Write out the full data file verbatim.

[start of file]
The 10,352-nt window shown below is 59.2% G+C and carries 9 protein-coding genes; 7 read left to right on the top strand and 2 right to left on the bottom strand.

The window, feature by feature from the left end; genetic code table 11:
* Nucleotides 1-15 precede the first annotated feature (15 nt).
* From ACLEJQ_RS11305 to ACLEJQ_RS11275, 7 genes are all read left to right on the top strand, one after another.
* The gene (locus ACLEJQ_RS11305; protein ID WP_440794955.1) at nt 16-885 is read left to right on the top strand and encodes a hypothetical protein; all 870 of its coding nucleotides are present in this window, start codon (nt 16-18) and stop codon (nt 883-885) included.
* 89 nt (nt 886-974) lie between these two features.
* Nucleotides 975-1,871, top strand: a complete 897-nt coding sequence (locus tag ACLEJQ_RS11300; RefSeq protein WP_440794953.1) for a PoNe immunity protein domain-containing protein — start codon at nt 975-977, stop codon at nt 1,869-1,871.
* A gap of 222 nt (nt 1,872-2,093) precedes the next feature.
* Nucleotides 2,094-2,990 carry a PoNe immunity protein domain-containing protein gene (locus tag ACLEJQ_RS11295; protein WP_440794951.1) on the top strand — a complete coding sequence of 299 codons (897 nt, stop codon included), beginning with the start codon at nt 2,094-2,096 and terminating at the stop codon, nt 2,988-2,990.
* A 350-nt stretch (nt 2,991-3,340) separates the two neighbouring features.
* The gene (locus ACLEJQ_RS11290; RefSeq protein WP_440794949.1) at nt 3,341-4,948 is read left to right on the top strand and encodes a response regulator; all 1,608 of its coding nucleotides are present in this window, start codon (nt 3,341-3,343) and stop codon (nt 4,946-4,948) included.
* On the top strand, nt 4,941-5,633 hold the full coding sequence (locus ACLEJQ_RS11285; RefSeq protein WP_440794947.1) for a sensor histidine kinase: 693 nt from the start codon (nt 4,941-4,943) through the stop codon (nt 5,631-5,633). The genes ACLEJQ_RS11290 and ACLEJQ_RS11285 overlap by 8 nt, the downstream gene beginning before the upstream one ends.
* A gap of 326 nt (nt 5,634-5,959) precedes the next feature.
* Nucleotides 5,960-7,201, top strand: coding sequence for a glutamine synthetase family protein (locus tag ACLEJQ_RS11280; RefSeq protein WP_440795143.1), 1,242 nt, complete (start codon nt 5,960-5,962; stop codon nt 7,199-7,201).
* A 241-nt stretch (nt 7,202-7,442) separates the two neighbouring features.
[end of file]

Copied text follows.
The 10,352-nt window shown below is 59.2% G+C and carries 9 protein-coding genes; 7 read left to right on the top strand and 2 right to left on the bottom strand.

The window, feature by feature from the left end; genetic code table 11:
* Nucleotides 1-15 precede the first annotated feature (15 nt).
* From ACLEJQ_RS11305 to ACLEJQ_RS11275, 7 genes are all read left to right on the top strand, one after another.
* The gene (locus ACLEJQ_RS11305; protein ID WP_440794955.1) at nt 16-885 is read left to right on the top strand and encodes a hypothetical protein; all 870 of its coding nucleotides are present in this window, start codon (nt 16-18) and stop codon (nt 883-885) included.
* 89 nt (nt 886-974) lie between these two features.
* Nucleotides 975-1,871, top strand: a complete 897-nt coding sequence (locus tag ACLEJQ_RS11300; RefSeq protein WP_440794953.1) for a PoNe immunity protein domain-containing protein — start codon at nt 975-977, stop codon at nt 1,869-1,871.
* A gap of 222 nt (nt 1,872-2,093) precedes the next feature.
* Nucleotides 2,094-2,990 carry a PoNe immunity protein domain-containing protein gene (locus tag ACLEJQ_RS11295; protein WP_440794951.1) on the top strand — a complete coding sequence of 299 codons (897 nt, stop codon included), beginning with the start codon at nt 2,094-2,096 and terminating at the stop codon, nt 2,988-2,990.
* A 350-nt stretch (nt 2,991-3,340) separates the two neighbouring features.
* The gene (locus ACLEJQ_RS11290; RefSeq protein WP_440794949.1) at nt 3,341-4,948 is read left to right on the top strand and encodes a response regulator; all 1,608 of its coding nucleotides are present in this window, start codon (nt 3,341-3,343) and stop codon (nt 4,946-4,948) included.
* On the top strand, nt 4,941-5,633 hold the full coding sequence (locus ACLEJQ_RS11285; RefSeq protein WP_440794947.1) for a sensor histidine kinase: 693 nt from the start codon (nt 4,941-4,943) through the stop codon (nt 5,631-5,633). The genes ACLEJQ_RS11290 and ACLEJQ_RS11285 overlap by 8 nt, the downstream gene beginning before the upstream one ends.
* A gap of 326 nt (nt 5,634-5,959) precedes the next feature.
* Nucleotides 5,960-7,201, top strand: coding sequence for a glutamine synthetase family protein (locus tag ACLEJQ_RS11280; RefSeq protein WP_440795143.1), 1,242 nt, complete (start codon nt 5,960-5,962; stop codon nt 7,199-7,201).
* A 241-nt stretch (nt 7,202-7,442) separates the two neighbouring features.